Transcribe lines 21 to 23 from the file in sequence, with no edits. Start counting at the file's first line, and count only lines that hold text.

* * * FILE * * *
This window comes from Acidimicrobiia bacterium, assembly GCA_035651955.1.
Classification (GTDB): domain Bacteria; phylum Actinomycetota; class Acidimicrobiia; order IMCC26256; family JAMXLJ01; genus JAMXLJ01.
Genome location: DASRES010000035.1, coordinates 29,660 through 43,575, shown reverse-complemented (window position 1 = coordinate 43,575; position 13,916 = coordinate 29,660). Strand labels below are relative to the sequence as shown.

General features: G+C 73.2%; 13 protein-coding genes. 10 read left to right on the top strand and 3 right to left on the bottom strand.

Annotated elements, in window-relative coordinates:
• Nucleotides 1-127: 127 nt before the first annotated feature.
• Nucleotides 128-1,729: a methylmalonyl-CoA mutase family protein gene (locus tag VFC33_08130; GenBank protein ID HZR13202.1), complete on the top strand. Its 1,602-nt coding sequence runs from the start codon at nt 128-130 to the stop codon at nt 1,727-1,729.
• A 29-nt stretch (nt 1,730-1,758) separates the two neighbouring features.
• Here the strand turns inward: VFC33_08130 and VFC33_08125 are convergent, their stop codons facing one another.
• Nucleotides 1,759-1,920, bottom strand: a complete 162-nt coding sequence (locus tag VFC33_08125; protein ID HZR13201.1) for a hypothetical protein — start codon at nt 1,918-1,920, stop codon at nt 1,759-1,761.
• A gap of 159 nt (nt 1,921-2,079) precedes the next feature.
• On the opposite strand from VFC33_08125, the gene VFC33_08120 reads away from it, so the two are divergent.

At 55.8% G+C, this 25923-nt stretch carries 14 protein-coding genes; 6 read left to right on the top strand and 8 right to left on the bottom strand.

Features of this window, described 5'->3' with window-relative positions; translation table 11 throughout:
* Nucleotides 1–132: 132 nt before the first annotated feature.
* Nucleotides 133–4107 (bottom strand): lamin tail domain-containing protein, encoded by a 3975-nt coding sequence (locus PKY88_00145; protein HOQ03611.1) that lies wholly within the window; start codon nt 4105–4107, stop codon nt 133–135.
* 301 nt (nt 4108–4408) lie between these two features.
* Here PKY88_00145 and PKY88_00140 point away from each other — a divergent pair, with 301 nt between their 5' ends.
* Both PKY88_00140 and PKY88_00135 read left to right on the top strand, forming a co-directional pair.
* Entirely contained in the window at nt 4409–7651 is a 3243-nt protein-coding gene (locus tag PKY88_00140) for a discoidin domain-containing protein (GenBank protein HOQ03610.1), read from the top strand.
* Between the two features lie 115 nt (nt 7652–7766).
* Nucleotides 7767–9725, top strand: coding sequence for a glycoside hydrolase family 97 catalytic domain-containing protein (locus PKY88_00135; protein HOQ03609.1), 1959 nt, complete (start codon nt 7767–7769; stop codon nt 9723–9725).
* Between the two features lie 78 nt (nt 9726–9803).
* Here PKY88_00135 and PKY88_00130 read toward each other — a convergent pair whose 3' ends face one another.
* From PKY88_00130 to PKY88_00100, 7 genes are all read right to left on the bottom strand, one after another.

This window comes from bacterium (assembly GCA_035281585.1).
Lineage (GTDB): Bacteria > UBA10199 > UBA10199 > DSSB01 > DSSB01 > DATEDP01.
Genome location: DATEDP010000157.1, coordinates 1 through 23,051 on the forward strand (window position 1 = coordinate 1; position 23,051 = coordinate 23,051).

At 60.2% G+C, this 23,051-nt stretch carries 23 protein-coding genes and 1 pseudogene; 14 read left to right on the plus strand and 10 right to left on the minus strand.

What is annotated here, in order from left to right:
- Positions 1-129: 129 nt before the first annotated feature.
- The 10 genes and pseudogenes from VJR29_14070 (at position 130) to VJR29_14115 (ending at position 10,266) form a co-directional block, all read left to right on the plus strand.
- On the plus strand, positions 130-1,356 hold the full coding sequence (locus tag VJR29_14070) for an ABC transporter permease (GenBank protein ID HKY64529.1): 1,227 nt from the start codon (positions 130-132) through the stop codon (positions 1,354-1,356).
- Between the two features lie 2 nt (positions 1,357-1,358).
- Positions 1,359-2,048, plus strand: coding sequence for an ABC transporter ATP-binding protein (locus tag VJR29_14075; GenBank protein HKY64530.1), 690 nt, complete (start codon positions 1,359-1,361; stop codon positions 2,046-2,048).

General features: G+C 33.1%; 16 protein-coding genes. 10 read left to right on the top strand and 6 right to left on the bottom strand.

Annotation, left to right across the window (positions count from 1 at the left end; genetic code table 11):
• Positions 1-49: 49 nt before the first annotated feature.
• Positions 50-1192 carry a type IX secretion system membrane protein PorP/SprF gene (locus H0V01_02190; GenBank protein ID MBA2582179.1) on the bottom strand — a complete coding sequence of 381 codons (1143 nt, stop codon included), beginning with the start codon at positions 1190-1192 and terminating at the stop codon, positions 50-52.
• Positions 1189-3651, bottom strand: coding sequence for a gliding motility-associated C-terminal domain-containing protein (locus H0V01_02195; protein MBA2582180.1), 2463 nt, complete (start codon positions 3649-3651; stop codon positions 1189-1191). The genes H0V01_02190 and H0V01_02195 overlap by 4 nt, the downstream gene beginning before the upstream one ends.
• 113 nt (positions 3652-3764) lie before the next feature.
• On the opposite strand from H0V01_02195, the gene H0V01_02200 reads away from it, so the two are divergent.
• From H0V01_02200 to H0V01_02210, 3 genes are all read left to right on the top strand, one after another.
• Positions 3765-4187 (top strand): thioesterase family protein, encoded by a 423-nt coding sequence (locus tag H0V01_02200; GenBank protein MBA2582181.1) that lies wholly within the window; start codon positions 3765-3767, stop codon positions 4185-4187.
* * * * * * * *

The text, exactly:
* Between the two features lie 115 nt (nt 7652–7766).
* Nucleotides 7767–9725, top strand: coding sequence for a glycoside hydrolase family 97 catalytic domain-containing protein (locus PKY88_00135; protein HOQ03609.1), 1959 nt, complete (start codon nt 7767–7769; stop codon nt 9723–9725).
* Between the two features lie 78 nt (nt 9726–9803).